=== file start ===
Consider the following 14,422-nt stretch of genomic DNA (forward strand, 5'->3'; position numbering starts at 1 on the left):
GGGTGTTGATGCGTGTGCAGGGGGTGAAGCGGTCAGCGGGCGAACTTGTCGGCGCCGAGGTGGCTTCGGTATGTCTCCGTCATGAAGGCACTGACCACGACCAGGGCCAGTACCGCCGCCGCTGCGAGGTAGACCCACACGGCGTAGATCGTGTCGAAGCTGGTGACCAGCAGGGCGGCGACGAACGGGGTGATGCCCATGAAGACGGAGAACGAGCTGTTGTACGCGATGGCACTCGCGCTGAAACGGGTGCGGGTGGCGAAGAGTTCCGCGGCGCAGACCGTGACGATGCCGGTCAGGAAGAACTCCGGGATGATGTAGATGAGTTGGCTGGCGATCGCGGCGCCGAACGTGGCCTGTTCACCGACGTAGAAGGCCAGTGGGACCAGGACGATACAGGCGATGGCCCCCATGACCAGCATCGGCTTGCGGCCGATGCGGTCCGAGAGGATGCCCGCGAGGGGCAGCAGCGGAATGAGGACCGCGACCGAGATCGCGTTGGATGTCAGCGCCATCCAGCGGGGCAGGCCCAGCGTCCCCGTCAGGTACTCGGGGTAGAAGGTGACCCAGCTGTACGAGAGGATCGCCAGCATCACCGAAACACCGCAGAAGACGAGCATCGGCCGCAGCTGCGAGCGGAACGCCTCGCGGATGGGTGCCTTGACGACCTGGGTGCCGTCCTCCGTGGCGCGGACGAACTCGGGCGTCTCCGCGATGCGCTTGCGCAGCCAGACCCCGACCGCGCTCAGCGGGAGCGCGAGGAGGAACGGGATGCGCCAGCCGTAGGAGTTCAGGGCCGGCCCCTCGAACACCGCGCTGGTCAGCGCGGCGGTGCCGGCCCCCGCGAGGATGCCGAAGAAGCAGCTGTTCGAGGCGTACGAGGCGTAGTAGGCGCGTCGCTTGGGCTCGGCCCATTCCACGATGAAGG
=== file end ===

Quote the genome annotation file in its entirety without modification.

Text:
Consider the following 14,422-nt stretch of genomic DNA (forward strand, 5'->3'; position numbering starts at 1 on the left):
GGGTGTTGATGCGTGTGCAGGGGGTGAAGCGGTCAGCGGGCGAACTTGTCGGCGCCGAGGTGGCTTCGGTATGTCTCCGTCATGAAGGCACTGACCACGACCAGGGCCAGTACCGCCGCCGCTGCGAGGTAGACCCACACGGCGTAGATCGTGTCGAAGCTGGTGACCAGCAGGGCGGCGACGAACGGGGTGATGCCCATGAAGACGGAGAACGAGCTGTTGTACGCGATGGCACTCGCGCTGAAACGGGTGCGGGTGGCGAAGAGTTCCGCGGCGCAGACCGTGACGATGCCGGTCAGGAAGAACTCCGGGATGATGTAGATGAGTTGGCTGGCGATCGCGGCGCCGAACGTGGCCTGTTCACCGACGTAGAAGGCCAGTGGGACCAGGACGATACAGGCGATGGCCCCCATGACCAGCATCGGCTTGCGGCCGATGCGGTCCGAGAGGATGCCCGCGAGGGGCAGCAGCGGAATGAGGACCGCGACCGAGATCGCGTTGGATGTCAGCGCCATCCAGCGGGGCAGGCCCAGCGTCCCCGTCAGGTACTCGGGGTAGAAGGTGACCCAGCTGTACGAGAGGATCGCCAGCATCACCGAAACACCGCAGAAGACGAGCATCGGCCGCAGCTGCGAGCGGAACGCCTCGCGGATGGGTGCCTTGACGACCTGGGTGCCGTCCTCCGTGGCGCGGACGAACTCGGGCGTCTCCGCGATGCGCTTGCGCAGCCAGACCCCGACCGCGCTCAGCGGGAGCGCGAGGAGGAACGGGATGCGCCAGCCGTAGGAGTTCAGGGCCGGCCCCTCGAACACCGCGCTGGTCAGCGCGGCGGTGCCGGCCCCCGCGAGGATGCCGAAGAAGCAGCTGTTCGAGGCGTACGAGGCGTAGTAGGCGCGTCGCTTGGGCTCGGCCCATTCCACGATGAAGG